Declaration of Vintage 2019
Sunday, February 17, 2019
The traditional Declaration of Vintage 2019, was held on Sunday 17 February, with Louisa Rose once again dusting off her crystal ball and reporting that "“Mother Nature willing, it should be another great Barossa and Eden Valley vintage."
"A dry winter and spring, windy weather at flowering, and November frosts have combined and resulted in a variable and generally lower than average fruit set," Louisa said. "A hot and dry January has led to some stress – mostly among the people of the Barossa - but many vineyards have again shown how strong and resilient they are, coming through the month with good canopies ready to veraise and ripen their grapes in the cooler February and autumn, albeit with small berries. Vintage has just started for some, early quality, flavours, and colour looks exceptional although unsurprisingly crops are smaller than average. If you are a believer that vintage timing follows Easter then we should be in for an even and steady harvest period."
During the ceremony, Barons of Barossa welcomed Dragan Radocaj, Victoria McClurg, Jamie Gladigau, Ben Radford, Stephen Mack and Jennie Mack into the fraternity.
Stephen Henschke said the Barons had been proudly supporting Barossa wine, viticulture, gastronomy, heritage and the arts in this region since 1975. "This year, we are thrilled to recognise the impact these six people have had on our region," he said.
This new intake of Barons acknowledges the contributions each person has made to the wider Barossa in the fields of photography, food, tourism, architecture and wine, bringing a dynamic new generation of community service to the fraternity. See Barons' profiles for more details.
The Barons also announced the 2019 Barossa Winemaker of the Year and the 2019 Barossa Viticulturist of the Year as Tim Smith and Ben Zander respectively.
Tim Smith said, “I’m humbled to be chosen to be part of this lineage of truly great winemakers. I’m not a fourth or fifth generation Barossa winemaker. In fact, I’m only here because I fortuitously landed a vintage job at Yalumba 33 years ago, leading me on a completely unexpected and exciting path.”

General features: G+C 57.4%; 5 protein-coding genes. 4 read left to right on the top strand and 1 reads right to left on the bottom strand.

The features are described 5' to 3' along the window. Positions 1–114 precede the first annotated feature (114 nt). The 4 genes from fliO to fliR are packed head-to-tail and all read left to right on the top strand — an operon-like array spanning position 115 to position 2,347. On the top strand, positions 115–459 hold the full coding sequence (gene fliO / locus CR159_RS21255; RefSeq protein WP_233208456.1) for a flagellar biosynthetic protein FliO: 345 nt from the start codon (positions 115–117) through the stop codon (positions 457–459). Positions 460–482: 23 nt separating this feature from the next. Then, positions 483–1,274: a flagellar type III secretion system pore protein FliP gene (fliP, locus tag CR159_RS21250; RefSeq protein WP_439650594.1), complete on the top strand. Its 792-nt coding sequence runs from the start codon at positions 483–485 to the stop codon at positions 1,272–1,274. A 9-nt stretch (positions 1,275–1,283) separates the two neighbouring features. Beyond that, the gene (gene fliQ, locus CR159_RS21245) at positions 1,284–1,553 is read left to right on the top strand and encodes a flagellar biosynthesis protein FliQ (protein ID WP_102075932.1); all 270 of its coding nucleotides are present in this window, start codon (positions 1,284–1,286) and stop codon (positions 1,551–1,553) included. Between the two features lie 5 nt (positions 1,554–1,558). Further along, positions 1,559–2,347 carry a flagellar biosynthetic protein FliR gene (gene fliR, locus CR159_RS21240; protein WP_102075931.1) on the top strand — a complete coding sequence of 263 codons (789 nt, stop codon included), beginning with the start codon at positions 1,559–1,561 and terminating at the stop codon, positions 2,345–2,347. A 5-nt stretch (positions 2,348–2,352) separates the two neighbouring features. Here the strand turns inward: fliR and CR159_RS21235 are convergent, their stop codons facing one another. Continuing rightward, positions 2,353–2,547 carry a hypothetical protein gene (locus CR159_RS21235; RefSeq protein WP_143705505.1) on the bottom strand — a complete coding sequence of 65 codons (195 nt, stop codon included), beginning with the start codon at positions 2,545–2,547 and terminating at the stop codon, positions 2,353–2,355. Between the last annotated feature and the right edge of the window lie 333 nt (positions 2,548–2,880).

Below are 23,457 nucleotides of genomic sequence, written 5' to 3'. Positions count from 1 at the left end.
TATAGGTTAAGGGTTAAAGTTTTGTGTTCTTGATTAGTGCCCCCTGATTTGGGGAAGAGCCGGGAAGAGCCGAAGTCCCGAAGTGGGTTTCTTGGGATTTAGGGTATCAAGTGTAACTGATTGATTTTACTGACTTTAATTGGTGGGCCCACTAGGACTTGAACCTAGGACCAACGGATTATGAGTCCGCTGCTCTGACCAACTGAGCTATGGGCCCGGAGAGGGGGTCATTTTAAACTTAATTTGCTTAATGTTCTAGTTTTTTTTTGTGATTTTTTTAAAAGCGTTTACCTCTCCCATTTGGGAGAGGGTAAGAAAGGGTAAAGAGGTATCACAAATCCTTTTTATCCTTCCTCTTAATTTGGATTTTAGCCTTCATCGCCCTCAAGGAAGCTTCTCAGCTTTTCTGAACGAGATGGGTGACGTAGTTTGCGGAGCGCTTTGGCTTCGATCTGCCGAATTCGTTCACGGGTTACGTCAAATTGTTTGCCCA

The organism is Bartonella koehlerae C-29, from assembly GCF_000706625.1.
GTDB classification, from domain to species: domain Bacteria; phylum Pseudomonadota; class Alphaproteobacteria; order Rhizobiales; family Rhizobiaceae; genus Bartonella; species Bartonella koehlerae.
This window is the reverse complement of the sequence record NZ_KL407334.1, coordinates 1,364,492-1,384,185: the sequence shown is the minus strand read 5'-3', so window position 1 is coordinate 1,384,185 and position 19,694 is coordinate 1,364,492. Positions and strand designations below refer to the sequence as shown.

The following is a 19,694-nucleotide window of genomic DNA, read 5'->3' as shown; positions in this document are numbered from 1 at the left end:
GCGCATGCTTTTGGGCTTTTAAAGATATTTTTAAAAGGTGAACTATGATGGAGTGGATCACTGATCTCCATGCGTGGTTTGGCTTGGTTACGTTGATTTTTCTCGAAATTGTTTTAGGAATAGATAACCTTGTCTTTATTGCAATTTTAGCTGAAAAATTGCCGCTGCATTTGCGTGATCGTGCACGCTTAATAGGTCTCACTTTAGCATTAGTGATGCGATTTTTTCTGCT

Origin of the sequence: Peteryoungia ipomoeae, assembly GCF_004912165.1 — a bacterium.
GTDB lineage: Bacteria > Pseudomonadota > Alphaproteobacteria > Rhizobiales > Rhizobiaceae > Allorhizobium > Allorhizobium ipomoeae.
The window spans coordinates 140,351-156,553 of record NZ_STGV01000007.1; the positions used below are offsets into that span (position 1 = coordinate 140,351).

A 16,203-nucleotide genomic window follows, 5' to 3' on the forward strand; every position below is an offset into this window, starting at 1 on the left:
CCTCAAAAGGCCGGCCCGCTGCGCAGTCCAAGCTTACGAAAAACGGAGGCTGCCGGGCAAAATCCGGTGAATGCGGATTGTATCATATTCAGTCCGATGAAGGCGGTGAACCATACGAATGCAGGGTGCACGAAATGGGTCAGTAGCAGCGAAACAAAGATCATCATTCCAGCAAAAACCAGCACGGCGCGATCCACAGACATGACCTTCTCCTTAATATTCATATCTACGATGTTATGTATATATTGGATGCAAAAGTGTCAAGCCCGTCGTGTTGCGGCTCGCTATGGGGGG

Earning his Barossa pedigree over years of working alongside some of the region’s finest winemakers, he acknowledges their influence on his approach to winemaking; accessing great vineyards, timely picking, a light hand in the winery and a sensibility for tradition.
“I’ve had the privilege of working with some of the greatest winemakers in the world here, all of who have been generous with their time and their knowledge.”
According to Tim, being part of the ‘handing down’ of experience, both locally and through his extensive travel, is all part of the continuum that is the unique Barossa culture.
Ben Zander, on the other hand, is a fourth generation Eden Valley grape grower managing the family mixed vineyard and grazing property as well as a contracting enterprise.
With a Bachelor of Applied Science in Agriculture from Roseworthy and a long stint as SA Viticulturist for Pernod Ricard, he has first hand knowledge of what it takes to achieve best practice viticulture across all aspects of vineyard management.
He said, “There are numerous issues facing grape growers. It’s important for us to communicate with each other as we strive to understand and adapt to the current grape growing environment and adopt new principles for future sustainability.”
Ben’s father, Ian Zander, received the same award in 1992, an acknowledgement of the generational change occurring successfully in this region.
Louisa Rose, Honorary Vigneron, Barons of Barossa